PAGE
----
Bush Breakfast at Siwandu
Sarah Walker, one of our guests, describes her incredibly special experience at Siwandu. Filled with brilliant sightings and a surprise bush breakfast, Siwandu exceeded all expectations and created an extremely memorable trip.
We had arranged for a wake up call at 06.00. Our butler, Mohammed, arrived punctually with a cheery “Jambo” and tray of piping hot coffee and Rooibos tea which we enjoyed on the veranda as dawn broke and melodious bird songs filled the cool early morning air.
A bush walk had been planned for Penny and myself and so it was with high expectation that we set off from the main lodge at 06.30, festooned with hats, binoculars and cameras, sandwiched single file between an armed game ranger and our experienced guide Mohamedi.
The surrounding vegetation at Siwandu is perfect for guided walks. The flat carpet-like grass was short beneath the knob thorn (Acacia nigrescens) trees and although covered with a light dew, allowed comfortable passage as we scoured the ground for the smaller, less obvious insects. We came across an intricately marked kite spider that was busily constructing his web with engineering precision. We stood and watched this marvel of nature for quite a while as the spider prepared his trap for an unsuspecting insect that would fly into it and becomes kite spider’s breakfast.
Butterflies and dragonflies littered the sky before being snapped up in mid-air by Little, White fronted and Böhms bee-eaters, forked tailed drongos as well as lilac breasted and purple (rufous crowned) rollers.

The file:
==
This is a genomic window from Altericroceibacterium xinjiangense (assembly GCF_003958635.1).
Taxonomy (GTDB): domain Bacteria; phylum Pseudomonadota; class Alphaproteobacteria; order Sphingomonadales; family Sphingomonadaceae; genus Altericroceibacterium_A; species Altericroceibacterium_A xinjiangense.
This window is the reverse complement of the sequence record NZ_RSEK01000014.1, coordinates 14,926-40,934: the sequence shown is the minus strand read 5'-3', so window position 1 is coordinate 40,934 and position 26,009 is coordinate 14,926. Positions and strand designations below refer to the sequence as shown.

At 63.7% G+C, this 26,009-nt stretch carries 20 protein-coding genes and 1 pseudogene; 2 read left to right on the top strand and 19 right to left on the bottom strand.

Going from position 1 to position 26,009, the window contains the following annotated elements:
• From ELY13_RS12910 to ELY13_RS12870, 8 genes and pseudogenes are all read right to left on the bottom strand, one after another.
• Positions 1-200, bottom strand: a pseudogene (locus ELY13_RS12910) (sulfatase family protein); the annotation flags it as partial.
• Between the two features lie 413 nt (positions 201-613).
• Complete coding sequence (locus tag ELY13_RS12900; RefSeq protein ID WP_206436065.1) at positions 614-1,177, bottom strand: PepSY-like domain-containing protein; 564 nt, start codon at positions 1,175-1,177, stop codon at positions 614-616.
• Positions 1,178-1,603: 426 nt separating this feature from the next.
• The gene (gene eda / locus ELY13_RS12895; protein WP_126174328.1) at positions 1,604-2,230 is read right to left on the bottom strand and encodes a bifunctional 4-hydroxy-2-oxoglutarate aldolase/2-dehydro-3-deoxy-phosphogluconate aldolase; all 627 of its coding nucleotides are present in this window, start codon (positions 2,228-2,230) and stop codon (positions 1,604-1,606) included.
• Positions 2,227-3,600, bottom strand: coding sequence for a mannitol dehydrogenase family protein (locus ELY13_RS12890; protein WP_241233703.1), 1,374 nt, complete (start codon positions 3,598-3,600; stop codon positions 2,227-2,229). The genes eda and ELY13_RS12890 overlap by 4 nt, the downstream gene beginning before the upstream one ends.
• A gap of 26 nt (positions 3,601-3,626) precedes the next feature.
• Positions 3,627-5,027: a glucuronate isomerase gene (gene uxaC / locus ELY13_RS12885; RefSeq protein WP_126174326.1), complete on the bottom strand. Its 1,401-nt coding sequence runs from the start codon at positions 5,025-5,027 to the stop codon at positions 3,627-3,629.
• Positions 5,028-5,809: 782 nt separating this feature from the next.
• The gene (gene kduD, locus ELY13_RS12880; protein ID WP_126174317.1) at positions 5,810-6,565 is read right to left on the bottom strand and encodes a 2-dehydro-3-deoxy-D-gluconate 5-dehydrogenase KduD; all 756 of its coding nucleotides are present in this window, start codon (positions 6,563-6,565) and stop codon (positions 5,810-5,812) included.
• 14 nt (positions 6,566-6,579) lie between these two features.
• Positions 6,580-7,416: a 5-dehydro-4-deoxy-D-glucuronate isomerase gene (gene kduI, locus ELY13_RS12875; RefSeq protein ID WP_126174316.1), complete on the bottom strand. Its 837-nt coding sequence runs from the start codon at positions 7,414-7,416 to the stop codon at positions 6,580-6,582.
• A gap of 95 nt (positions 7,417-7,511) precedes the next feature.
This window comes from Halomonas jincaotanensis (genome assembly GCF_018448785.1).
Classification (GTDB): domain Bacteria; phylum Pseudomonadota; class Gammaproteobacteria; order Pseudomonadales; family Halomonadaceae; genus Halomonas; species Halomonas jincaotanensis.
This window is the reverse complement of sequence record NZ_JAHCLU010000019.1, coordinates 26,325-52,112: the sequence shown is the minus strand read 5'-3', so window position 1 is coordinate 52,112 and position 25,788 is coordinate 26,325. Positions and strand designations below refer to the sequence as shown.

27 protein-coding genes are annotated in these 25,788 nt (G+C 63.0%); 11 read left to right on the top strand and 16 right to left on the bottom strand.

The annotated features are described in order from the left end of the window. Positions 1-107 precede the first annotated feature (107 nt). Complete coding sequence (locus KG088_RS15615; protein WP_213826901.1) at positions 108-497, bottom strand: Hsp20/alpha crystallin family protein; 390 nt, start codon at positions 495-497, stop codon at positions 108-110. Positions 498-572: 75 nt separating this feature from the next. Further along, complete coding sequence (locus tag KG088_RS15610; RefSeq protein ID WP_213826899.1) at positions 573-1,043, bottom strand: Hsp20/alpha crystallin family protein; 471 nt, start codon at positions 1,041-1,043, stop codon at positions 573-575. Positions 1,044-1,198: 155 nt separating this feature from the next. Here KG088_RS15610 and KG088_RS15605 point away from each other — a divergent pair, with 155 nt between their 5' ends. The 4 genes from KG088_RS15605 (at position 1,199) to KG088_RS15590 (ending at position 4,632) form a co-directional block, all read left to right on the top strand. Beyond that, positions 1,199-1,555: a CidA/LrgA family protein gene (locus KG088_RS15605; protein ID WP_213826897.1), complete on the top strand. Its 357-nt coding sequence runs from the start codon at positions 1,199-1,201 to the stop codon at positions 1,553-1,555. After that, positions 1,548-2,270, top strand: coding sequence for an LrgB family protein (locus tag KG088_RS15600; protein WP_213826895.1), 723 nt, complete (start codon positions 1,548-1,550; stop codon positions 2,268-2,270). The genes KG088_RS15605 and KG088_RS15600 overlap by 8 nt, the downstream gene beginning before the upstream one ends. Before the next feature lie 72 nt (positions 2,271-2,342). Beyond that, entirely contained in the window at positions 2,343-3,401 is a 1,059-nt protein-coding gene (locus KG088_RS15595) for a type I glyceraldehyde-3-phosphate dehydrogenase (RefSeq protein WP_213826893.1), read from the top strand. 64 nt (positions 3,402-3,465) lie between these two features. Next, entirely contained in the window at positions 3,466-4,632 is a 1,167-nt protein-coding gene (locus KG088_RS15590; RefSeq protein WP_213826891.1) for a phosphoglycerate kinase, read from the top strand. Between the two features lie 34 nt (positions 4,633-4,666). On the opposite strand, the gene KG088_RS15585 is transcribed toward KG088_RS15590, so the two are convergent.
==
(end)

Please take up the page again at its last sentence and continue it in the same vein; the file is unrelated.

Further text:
Our guide explained to us the purpose of the thickened thorns on the vicious Bastard Whistling Thorn (Acacia zanzibarica) which are not typically thin thorns but a swollen softish growth that the cocktail ants use to lay their eggs in and which, when the larvae hatch, feed off the inside of the bulb.
After many other fascinating sightings and after about a two and a half hour walk, we came to the edge of Lake Nzerakera, the main lake in the Selous and which runs into the famous Rufiji River. Doum, Borassus and Ilala palms grow at the water’s edge and give shade to the many hippo and crocodiles. Our guide cautioned us on breeding hippo and so we were to be extra quiet as we approached an enormous tamarind tree under which had been prepared our surprise bush breakfast! Of course there was no danger but it was his little joke which we appreciated and enjoyed.
Once again, nothing was too much trouble for the chef, Edmund, and his team who prepared delicious fresh fruit skewers and a large cooked breakfast served on piping hot plates too! Toast accompanied by an assortment of preserves and jams, tea and coffee to complete a scrumptious meal. The element of surprise and eating al fresco was really special and an experience I will remember with fondness.
What a way to start another amazing day at Siwandu. Thank you. Asante sana.